The five states that saw the highest increases in travel over Memorial Day weekend are Oregon, Missouri, Kansas, Arkansas and Texas, according to research firm Arrivalist. The five with the least change were Deleware, New Jersey, North Dakota, Connecticut and Maryland.

TRAVEL OVER MEMORIAL Day weekend in the U.S., which had been expected to be down, saw an increase of 48.5 percent over the prior weekend, according to research firm Arrivalist. The results revealed a changing travel pattern post-COVID-19.

Arrivalist’s Daily Travel Index measured road trips in every state over the weekend and ranked them. It also listed the most popular destinations.

“The majority of road trips measured since COVID-19 began impacting travel in mid-March were 50 to 100 miles, with some of 100 to 250 miles,” said Matt Clement, Arrivalist’s vice president of marketing. “But, over Memorial Day weekend trips of more than 250 miles reached a level not seen since the spring break season in late February and early March.”

The top five states with the highest increase in travel over the weekend and their percentage of increase are:

  • Oregon (82.9 percent)
  • Missouri (79.7 percent)
  • Kansas (79.7 percent)
  • Arkansas (74.3 percent)
  • Texas (73.7 percent)

The bottom five states are:

  • Delaware (5.6 percent)
  • New Jersey (7.2 percent)
  • North Dakota (21.9 percent)
  • Connecticut (23.4 percent)
  • Maryland (25.3 percent)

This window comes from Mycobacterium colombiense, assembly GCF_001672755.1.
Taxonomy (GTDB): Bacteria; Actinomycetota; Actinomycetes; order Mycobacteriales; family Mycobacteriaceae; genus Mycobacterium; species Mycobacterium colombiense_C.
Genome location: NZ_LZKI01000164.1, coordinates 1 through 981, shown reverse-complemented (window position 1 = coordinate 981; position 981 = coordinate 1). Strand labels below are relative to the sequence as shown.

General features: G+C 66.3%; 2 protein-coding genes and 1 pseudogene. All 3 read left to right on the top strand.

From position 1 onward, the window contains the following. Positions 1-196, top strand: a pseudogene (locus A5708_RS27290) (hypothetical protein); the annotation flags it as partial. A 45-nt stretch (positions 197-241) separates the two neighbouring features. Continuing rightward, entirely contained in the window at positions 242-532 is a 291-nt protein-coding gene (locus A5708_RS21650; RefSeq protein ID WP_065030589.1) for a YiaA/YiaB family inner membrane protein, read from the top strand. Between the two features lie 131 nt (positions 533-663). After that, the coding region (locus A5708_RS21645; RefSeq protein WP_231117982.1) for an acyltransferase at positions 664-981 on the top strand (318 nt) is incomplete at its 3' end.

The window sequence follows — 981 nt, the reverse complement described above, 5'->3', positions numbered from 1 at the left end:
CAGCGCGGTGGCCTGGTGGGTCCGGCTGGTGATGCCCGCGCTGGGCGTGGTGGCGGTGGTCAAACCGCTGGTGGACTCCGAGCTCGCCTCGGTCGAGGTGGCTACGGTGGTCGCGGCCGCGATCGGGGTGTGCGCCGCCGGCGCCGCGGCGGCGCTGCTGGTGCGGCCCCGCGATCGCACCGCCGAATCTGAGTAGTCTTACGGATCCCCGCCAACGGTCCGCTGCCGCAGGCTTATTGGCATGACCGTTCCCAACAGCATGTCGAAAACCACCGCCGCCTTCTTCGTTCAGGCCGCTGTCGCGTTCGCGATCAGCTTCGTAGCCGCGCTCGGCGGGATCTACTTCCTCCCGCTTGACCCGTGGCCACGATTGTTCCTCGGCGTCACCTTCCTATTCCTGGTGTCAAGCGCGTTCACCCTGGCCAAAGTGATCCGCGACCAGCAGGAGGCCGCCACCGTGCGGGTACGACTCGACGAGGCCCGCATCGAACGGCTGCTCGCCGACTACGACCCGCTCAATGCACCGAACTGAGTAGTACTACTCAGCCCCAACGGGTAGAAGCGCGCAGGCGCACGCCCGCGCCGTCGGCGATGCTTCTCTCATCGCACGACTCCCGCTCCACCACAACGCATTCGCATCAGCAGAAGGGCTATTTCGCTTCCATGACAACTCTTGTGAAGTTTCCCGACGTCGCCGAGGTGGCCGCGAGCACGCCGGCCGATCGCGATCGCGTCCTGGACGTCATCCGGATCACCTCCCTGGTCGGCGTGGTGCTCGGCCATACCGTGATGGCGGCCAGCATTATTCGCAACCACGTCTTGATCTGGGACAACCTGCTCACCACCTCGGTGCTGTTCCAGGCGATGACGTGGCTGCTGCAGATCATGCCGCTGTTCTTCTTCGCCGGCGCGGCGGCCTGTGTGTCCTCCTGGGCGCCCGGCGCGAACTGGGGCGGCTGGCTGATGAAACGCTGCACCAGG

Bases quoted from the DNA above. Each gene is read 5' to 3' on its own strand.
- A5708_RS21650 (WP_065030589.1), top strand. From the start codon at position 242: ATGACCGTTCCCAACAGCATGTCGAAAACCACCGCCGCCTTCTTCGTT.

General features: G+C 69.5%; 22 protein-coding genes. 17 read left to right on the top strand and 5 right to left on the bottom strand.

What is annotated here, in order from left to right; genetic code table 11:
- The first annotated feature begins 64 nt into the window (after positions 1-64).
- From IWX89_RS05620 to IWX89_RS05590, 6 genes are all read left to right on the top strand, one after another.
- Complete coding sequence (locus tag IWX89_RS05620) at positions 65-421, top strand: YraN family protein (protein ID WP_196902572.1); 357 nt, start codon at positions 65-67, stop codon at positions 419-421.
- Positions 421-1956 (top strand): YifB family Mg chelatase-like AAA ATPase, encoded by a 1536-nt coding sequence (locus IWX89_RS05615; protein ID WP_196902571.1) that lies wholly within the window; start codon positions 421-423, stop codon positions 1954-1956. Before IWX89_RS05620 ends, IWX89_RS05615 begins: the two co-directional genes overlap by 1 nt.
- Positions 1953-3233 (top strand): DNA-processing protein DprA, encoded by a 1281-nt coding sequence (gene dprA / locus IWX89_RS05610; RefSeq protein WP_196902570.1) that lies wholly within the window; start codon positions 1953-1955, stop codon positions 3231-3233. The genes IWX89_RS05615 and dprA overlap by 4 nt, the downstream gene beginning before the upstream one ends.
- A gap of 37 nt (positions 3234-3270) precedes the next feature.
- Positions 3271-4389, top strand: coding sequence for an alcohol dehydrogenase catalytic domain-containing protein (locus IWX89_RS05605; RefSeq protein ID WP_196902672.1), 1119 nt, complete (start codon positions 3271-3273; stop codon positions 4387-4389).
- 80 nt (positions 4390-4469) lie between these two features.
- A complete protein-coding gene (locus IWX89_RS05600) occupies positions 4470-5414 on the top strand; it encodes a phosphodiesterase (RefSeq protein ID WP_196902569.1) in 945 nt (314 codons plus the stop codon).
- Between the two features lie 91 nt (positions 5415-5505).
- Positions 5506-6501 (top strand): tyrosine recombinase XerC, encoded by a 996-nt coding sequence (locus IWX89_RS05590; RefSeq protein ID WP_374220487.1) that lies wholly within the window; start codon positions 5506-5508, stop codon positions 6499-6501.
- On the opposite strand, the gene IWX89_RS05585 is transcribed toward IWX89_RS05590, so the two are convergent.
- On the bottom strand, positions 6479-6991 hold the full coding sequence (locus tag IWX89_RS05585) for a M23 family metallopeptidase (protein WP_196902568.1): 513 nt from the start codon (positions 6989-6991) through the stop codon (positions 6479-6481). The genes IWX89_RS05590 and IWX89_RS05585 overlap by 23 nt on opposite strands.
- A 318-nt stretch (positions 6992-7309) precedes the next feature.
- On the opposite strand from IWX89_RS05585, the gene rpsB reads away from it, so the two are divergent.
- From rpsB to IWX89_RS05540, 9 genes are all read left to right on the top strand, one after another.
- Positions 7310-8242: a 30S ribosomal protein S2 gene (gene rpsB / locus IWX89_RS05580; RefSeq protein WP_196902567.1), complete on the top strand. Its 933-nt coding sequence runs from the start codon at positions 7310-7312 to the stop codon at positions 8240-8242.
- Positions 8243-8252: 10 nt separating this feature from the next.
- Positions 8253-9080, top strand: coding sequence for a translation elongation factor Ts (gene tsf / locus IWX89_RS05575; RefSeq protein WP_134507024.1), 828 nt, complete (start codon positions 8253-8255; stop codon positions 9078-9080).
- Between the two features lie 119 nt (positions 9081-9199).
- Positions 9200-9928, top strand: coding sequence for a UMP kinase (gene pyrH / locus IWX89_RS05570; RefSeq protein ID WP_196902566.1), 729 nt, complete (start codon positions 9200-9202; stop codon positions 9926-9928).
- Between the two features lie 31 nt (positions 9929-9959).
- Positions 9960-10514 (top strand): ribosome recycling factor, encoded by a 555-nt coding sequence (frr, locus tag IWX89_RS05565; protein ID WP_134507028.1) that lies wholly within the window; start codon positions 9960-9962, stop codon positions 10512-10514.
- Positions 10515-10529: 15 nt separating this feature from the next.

Some remote destinations and areas saw significant increase in year over year activity while others saw little to no activity. Visits to Lake of the Ozark, for example, increased 18.2 percent. Remote attractions such as Mount Rushmore, Lake Tahoe, Lake Norman, Half Moon Bay, Lake Powell and Grand Tetons National Park returned to between 80 percent and 100 percent of their 2019 level of activity. Road trip activity to Napa Valley was up as well, the index said.

Some road trip attractions with a drop off in visits included Yosemite National Park, Williamsburg, Virginia, and the National Mall in Washington, D.C.

“We’re seeing a volume of road trip activity we haven’t seen since early before the COVID-19 pandemic,” said Cree Lawson, Arrivalist’s founder and CEO. “Travel patterns varied widely from place to place but the level of activity is reminiscent of previous spring break levels.”

Trips to beaches, a mainstay of Memorial Day road trips, varied from region to region.

South Padre Island in Texas had the most dramatic increase in visitation among beaches measured. Most popular beach destinations in the East, such as Myrtle Beach, the Jersey Shore and Daytona Beach, returned to 80 percent or more of their 2019 levels.

Travel advisor AAA did not release a forecast for Memorial Day weekend for the first time in 20 years of tracking holiday travel because it could not predict how the pandemic would affect travel.